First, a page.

Resurrection Sermon Illustrations

Resurrection Sermon Illustrations

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Lasting Longer than the Cross

In walking through the Continental section of our great picture galleries, how rarely do we see a picture of the risen, radiant Son of God. On One occasion Michelangelo turned upon his fellow artists in a spirit of great indignation and said: "Why do you keep filling gallery after gallery with endless pictures of the one ever-reiterated theme, of Christ in weakness, Christ upon the cross, Christ dying, most of all Christ hanging dead? Why do you concentrate upon that passing episode, as if that were the last word and the final scene, as if the curtain dropped upon that hour of disaster and defeat? At worst, that only lasted a few hours. But to the end of unending eternity, Christ is alive: Christ rules and reigns and triumphs." Romanists and Anglo-Catholics need a similar rebuke in our own day. In revealing Himself to John on the Isle of Patmos, our glorified and exalted Lord said: "Fear not; I am the first and the last: I am he that liveth, and was dead; and, behold, I am alive forevermore."—Sunday School Times.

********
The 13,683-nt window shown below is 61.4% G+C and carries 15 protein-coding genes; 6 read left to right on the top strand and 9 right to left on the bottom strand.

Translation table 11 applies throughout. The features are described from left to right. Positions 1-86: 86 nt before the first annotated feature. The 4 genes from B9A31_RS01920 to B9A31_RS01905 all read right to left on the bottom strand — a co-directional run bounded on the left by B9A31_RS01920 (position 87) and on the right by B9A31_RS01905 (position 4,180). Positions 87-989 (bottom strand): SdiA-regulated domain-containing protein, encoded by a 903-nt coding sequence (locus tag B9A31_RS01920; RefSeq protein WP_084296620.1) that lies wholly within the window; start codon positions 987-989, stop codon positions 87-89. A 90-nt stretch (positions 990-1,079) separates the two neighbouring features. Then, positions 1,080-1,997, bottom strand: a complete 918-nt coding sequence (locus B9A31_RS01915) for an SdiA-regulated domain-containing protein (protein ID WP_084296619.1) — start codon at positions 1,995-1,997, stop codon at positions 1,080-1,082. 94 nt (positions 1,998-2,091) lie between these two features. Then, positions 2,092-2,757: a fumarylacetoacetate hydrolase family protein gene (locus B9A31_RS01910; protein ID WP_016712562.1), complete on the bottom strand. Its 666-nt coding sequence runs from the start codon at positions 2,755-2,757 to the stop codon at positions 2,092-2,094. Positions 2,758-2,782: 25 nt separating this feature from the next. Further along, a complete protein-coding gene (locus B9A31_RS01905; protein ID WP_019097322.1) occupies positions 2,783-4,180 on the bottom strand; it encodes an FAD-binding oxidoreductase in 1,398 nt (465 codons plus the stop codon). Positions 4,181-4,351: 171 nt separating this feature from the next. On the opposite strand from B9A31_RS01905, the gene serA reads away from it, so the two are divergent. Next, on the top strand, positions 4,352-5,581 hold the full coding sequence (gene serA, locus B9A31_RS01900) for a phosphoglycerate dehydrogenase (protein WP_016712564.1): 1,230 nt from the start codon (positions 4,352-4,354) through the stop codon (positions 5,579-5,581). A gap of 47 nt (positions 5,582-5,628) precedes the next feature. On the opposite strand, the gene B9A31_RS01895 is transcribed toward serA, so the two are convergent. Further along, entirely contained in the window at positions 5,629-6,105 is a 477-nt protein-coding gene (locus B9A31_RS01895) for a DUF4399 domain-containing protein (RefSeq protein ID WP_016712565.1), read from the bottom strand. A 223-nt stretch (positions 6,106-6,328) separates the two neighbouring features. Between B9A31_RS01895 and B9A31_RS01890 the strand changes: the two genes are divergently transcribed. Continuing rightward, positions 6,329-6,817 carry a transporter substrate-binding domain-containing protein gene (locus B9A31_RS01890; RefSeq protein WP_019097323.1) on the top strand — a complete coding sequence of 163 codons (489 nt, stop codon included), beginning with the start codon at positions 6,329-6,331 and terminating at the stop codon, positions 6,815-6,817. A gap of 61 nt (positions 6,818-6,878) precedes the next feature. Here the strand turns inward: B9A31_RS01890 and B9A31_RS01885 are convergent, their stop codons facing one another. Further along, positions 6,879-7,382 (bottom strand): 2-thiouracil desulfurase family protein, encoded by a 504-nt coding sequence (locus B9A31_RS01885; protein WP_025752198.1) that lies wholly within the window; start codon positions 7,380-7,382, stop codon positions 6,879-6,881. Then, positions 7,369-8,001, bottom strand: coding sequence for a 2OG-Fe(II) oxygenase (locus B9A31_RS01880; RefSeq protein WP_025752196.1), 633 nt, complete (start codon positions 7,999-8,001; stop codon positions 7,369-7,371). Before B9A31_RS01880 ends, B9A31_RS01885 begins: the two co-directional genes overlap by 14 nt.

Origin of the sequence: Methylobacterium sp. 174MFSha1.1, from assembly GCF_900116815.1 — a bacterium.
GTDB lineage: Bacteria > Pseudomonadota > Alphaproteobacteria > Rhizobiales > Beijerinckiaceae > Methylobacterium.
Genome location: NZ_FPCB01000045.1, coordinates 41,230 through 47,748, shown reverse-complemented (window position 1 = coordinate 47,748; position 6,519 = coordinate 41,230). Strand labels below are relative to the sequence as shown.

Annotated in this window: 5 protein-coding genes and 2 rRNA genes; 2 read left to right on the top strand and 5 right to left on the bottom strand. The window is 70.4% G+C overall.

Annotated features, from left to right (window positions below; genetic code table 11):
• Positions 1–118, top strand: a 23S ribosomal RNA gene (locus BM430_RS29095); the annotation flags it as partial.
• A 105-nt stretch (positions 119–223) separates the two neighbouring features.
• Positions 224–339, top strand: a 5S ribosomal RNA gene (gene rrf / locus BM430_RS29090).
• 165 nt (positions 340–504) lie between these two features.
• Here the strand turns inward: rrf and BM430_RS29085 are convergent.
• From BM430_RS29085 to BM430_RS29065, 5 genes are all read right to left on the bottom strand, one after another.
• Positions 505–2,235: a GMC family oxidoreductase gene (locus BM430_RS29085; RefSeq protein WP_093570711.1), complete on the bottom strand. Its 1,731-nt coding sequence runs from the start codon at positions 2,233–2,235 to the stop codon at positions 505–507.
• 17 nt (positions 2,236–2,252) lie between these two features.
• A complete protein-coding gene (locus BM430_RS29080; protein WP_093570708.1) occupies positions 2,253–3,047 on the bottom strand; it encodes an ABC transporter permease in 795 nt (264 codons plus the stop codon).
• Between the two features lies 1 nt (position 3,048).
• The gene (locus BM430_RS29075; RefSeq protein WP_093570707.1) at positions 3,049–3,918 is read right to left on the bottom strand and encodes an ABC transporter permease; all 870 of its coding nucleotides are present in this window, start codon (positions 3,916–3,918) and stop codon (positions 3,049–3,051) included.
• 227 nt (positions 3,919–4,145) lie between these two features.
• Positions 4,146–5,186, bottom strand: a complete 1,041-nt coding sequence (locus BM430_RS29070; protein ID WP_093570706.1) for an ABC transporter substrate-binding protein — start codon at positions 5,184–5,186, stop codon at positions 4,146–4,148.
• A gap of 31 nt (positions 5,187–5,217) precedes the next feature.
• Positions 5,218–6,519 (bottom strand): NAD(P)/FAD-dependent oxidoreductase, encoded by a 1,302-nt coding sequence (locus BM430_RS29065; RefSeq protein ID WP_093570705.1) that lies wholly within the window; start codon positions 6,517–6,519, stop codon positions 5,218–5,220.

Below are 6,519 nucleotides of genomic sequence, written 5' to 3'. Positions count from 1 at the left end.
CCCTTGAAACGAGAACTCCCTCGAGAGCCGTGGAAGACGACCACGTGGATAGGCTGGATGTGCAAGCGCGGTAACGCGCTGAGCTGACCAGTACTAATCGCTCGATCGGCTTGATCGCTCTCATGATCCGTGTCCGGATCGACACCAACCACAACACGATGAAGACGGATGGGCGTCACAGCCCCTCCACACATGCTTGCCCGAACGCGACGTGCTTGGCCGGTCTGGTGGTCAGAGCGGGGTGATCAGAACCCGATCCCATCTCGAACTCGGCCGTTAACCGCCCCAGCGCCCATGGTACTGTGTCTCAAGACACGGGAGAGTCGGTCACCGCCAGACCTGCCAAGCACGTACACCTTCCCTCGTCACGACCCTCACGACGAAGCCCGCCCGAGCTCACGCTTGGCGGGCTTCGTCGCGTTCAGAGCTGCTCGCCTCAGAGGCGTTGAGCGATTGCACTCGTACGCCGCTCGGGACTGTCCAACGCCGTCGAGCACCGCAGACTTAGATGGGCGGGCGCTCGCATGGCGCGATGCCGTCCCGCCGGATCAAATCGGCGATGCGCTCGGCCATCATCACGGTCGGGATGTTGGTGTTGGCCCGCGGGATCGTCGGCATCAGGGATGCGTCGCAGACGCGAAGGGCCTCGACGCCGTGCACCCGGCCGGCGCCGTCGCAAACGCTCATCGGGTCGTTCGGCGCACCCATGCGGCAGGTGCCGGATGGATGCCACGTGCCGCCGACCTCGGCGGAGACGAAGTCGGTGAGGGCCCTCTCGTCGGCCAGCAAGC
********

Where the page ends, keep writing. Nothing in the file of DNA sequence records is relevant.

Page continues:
The Christian Doctor's Message

The doctor was a strong, sunny nature who carried good cheer into his patients' homes and still had enough for the frail little wife who needed all the vigor of his personality to sustain her. When the doctor suddenly passed away friends said, "It will kill her!" But the life of faith in God that they two had shared together did not fail her. By the doorway of the living room she fastened the card that he had sometimes left, in short absences, on his office door: GONE Out—BACK Soon. Those who came with consolation went away, themselves consoled by that brief message.—Condensed from the Youth's Companion. "He Will Yet Deliver Us" (II Cor. 1:10)

Beneath Westminster Abbey is an old crypt which for centuries was used as the burial place of the early kings. It is related that one day, some years ago, a visitor who had wandered into this vault was locked in. He did not notice as the doors swung together. The janitors were busy, and no one heard the muffled voice which began to cry from the crypt, or the muffled blows which began to beat upon its oaken door. The afternoon passed away. What that imprisoned man suffered as it gradually grew upon him that he was buried alive, who can know?